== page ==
As usual, my initial reaction was one of skepticism and rebellion. Because I am always skeptical of the news media and naturally rebellious toward any government infringement on my liberty, my initial thought was to rationalize why I would continue the Sunday meetings despite the threat. Then I prayed and the Lord said, “Shut it down”. So last Sunday was the first meeting that was cancelled due to the pandemic. What made it especially grievous to me was the fact that we had planned a special service honoring our Vietnam Vets on March 29th, the national Vietnam Veterans Day.
When the Lord told me to suspend the Sunday meetings at the ranch he offered no immediate explanation other than the obvious threat due to the pandemic. As I stopped whining and began to think about the things that are just, honest, true, etc., I began to realize that Jesus is still in charge of the Church in the Woods and is doing something new with us during this time. Accepting the truth that Jesus is, indeed, the head of not only the “general assembly of the first born” but also the Church in the Woods at Freedom Ranch I began to see some positive outcomes of “social distancing” beyond preventing the spread of a virus.
For the past several years I have considered the use of modern technology to spread the gospel throughout the world. Being a “technophobe”, however, I have dragged my feet on learning to use the internet to its fullest and relied on others to try to capture the messages God gives me. Now I have no choice but to dive in with both feet to proclaim the gospel in a way I am not accustomed to. This personal challenge is “stretching me” out of my comfort zone, but I sense the Lord is planning on doing more with it than I have imagined. Although we cannot gather here at the ranch due to social distancing we can still function as members of the body of Christ in our homes and communicate with one another via technology.
While communication through modern technology may be somewhat cumbersome until we get used to it, it may prove even more effective as it makes our communication more intentional and personal than casual. Online meetings also serve to include people from outside our geographical area who may not otherwise get together with us. Above all, I trust the same Holy Spirit to direct and empower us in a new era.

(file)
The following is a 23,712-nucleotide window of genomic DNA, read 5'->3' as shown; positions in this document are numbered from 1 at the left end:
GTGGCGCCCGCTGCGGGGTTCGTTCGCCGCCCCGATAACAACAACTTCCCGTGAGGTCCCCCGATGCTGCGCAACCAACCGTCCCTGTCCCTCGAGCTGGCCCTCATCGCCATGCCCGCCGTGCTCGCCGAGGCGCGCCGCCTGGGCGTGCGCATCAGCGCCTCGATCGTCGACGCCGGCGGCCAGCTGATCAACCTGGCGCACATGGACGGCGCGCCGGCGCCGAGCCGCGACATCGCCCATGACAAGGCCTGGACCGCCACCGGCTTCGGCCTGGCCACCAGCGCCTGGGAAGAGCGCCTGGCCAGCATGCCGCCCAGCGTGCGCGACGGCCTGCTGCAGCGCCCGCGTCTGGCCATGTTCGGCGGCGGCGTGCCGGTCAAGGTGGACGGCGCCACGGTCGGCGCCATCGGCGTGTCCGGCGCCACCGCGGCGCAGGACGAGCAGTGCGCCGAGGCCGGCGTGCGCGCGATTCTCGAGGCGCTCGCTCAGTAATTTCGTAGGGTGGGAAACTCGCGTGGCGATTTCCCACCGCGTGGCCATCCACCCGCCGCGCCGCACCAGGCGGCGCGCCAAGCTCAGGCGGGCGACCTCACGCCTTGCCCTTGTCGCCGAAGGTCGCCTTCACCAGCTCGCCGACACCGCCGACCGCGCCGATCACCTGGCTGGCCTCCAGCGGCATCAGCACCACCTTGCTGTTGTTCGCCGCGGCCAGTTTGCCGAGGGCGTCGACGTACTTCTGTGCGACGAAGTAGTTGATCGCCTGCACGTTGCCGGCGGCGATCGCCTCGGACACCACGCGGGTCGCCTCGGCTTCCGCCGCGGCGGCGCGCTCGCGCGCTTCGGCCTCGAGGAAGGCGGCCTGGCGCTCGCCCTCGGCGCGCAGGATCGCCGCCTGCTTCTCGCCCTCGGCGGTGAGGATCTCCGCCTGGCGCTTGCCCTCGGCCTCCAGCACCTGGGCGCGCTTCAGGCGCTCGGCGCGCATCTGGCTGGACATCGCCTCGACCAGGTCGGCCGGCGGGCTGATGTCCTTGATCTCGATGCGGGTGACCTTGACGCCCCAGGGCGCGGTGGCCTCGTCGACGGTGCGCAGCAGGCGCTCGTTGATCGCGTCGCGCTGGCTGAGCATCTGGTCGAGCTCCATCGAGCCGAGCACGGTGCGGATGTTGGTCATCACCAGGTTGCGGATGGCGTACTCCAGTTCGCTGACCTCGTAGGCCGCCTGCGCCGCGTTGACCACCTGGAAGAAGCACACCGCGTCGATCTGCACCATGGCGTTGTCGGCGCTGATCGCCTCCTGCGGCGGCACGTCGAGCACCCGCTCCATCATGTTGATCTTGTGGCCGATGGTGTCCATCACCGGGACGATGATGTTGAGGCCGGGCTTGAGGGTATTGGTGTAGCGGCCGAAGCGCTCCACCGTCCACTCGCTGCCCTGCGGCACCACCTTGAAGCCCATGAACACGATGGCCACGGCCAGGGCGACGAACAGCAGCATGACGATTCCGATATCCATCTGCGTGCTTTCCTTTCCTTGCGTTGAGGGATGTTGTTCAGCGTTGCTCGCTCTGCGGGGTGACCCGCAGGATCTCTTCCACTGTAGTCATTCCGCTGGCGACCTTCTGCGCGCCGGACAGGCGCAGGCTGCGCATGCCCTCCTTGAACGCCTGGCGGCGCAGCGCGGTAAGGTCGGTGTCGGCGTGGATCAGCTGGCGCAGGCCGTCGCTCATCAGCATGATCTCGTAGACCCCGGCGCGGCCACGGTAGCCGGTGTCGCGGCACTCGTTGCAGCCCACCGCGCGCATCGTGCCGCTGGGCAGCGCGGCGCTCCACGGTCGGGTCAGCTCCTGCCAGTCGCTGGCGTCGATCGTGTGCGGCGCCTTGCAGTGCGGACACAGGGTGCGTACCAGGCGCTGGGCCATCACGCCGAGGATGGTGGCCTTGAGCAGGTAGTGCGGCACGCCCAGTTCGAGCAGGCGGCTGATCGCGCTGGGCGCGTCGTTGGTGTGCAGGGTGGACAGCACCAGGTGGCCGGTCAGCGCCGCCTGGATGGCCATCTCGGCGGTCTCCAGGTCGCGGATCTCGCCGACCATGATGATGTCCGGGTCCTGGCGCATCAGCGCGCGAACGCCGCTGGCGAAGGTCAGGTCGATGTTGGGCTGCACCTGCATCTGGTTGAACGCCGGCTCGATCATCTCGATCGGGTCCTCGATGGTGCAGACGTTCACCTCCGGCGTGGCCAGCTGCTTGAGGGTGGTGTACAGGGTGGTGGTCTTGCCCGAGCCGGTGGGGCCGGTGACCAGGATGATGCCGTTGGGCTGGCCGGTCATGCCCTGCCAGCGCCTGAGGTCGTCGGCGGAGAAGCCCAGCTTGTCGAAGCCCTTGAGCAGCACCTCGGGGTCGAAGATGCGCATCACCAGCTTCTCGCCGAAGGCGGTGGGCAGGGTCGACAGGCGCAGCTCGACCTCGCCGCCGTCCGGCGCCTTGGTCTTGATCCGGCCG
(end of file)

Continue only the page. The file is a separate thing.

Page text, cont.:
|Posted on March 26, 2020 at 11:10 AM||comments (0)|
I have mixed feelings about the Covid-19 pandemic we are experiencing. On the one hand I want to be sensible about my response to the official statements and advisories given by the “experts”, but on the other hand I am somewhat skeptical of their statements and especially their motives. Maybe I’m just in denial but I can’t help but believe this situation is blown out of proportion. The reported facts and statistics so far don’t seem to match the hysteria. I have yet to understand people fighting over toilet paper!
Beneath the confusion, however, is a subtle but persistent thought that we are facing a hidden threat being masked by the Coronavirus. The fact that this threat has reached global proportions indicates to me that the real threat has more to do with geopolitics than a virus. It is clear to me from the prophetic scriptures that a global empire will emerge in the future. Although the exact details of how that comes about are not certain, the fact that it is led and empowered by the forces of evil that characterize the anti-christ and his political minions is clear.
This insidious threat is not new, however. John spoke of it in his first general letter saying, “Little children, it is the last time: and as ye have heard that anti-christ shall come, even now are there many anti-christs; whereby we know that it is the last time.” The spirit of anti-christ is the humanistic philosophy that trusts man rather than God to deal with all threats ranging from global warming to the Corona virus. The spirit of anti-christ eliminates Jesus from the picture all together and excludes any directions he may have for us through his indwelling Spirit. Governments and rulers who reject the personal leadership of Jesus fall into the global plans of the anti-christ.